As 2010 begins to wind down, the “green” movement has reached a critical stage of maturity. From diet alterations to concerns over one’s ecological footprint, the Western world has entered what seems to be- at least on the surface- a popularized and deeply ingrained era of environmental consciousness.
Every morning our regionally advantaged John Doe wakes up at 8:00 am, turns on his low watt fluorescent lights, drinks a chilled bottle of Brand-X vitamin supplemented water, brushes his teeth with organic fluoride free toothpaste, and throws on his 30+ dollar Gap t-shirt made from inexplicably organic cotton. Dressed and refreshed, he heads downstairs to scramble up some eggs produced by organic feed fed, free run chickens – omega- 3 supplemented of course – and brews up a cup of aromatic fair trade Colombian coffee.
Already feeling a bit warm and fuzzy about his environmentally friendly morning, our environmentally conscious John Doe waits for his co-worker to pick him up in his car-pooled Hybrid car-X to take him to Job-X. At the end of the day that same proud Hybrid car-X owning co-worker drops him off at home. However, before anyone exists the car, something strange occurs. Something that may hinder the longevity of this most recent era of pop-environmentalism. Before they exit the vehicle, everybody in the car takes a moment to think about how they did their part that day, they take a moment to reflect on how they helped the less well off, they take a moment to admire their health conscious meals, they bask in their pride and all give each other a nice warm pat on the back.
Nobody of sane mind would take issue with the daily behaviors of our environmentally conscious John Doe. “Doing your part” should indeed be considered an integral part of bettering the health of the planet and its many residents. Where the problem lies is in these moments of reflective self-admiration that seem to have attached to this era of pop environmentalism. To paraphrase comedian Chris rock, John Doe is giving himself warm and fuzzy credit for something he’s supposed to do. “I drive a Prius, I eat organic, I drive a bike, I buy fair-trade.”, What do you want Mr. Doe, a cookie?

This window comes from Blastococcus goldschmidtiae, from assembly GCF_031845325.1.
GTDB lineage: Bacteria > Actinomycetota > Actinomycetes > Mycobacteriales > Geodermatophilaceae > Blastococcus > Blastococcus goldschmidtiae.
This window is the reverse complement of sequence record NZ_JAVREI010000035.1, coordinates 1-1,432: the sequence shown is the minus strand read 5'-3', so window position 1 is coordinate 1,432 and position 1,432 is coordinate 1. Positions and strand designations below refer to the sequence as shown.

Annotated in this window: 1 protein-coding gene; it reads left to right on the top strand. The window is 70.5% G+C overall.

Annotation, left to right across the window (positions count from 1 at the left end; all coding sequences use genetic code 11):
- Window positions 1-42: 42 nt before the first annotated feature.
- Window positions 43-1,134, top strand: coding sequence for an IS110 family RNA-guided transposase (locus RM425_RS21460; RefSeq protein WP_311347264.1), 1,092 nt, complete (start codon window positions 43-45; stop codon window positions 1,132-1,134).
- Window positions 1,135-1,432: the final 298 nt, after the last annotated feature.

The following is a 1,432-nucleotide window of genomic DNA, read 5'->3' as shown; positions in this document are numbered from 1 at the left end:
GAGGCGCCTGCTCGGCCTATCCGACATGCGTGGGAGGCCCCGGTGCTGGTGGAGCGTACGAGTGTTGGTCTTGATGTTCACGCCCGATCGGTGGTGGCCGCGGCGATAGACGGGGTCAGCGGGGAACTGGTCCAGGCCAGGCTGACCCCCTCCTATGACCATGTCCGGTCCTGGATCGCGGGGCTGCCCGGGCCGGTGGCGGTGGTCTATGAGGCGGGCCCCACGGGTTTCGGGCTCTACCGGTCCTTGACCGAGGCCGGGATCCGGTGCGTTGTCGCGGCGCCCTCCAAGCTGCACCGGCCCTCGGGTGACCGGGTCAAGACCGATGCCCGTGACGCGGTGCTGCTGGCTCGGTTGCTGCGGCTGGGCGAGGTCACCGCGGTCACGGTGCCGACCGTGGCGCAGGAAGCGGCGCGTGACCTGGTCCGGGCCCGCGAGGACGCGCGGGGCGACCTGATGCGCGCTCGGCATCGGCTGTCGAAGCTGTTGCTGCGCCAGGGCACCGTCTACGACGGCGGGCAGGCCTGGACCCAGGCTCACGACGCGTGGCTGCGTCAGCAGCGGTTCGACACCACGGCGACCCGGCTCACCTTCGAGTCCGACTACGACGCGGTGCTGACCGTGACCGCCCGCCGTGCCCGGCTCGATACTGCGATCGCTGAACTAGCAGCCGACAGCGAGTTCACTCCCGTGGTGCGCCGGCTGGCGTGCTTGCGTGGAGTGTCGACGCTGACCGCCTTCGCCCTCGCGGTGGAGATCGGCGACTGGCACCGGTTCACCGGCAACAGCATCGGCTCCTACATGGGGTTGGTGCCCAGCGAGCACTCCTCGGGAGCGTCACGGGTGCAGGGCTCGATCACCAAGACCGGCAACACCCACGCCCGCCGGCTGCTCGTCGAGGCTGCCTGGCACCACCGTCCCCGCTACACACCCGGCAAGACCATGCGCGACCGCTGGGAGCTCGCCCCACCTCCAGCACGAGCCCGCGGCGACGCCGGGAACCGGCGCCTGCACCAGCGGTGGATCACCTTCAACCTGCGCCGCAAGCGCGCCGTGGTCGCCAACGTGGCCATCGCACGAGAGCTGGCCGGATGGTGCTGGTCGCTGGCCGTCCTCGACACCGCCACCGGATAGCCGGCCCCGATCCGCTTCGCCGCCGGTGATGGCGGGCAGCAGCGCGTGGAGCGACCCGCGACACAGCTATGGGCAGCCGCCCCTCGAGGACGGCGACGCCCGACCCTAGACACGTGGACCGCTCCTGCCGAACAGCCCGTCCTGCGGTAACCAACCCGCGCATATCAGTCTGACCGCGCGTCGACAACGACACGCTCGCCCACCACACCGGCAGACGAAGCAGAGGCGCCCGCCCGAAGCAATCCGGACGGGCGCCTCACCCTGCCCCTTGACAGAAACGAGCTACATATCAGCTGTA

Overt, exaggerated, and undeserved pride should be considered a serious cause for concern for the longevity of the current era of lay environmentalism. The aforementioned pats on the back and dips into the cookie jar prevent the normalization of environmentally conscious behaviors and keep them within a realm of the unique, the different, the other. It maintains them as simply a “fad” rather then solidified social behavioral change and with any other fad, they fade. Once the stimulating effects of pride begin to wear, the lower price tags on conventional light bulbs and no name coffee, the phallus enhancing horsepower of that new gas guzzling sports car-x, and not having to fight over the radio station every morning in the car pool will start to take precedent over the continually “fad” environmentally conscious behaviors of last week. To normalize “doing our little part” it must no longer be referred to as “doing our little part”. Little acts of environmental consciousness need to go unnoticed rather than praised. We need to stop giving each other cookies every time we do something we should simply be doing in the first place. Only then will doing something extra become the norm and be permanently weaved into the fabric of society. Micro level environmentalism requires a communal effort to have any significant effect, without normalization there will always be people “jumping ship”- back into their SUVs- when the self-engrandizing reward begins to wear. If this becomes the case, then the only hope for the environment will be in the actions and policy reforms of the powers at be.
Herein lies a whole other realm of concerns that will be examined in the second part of this two part entry.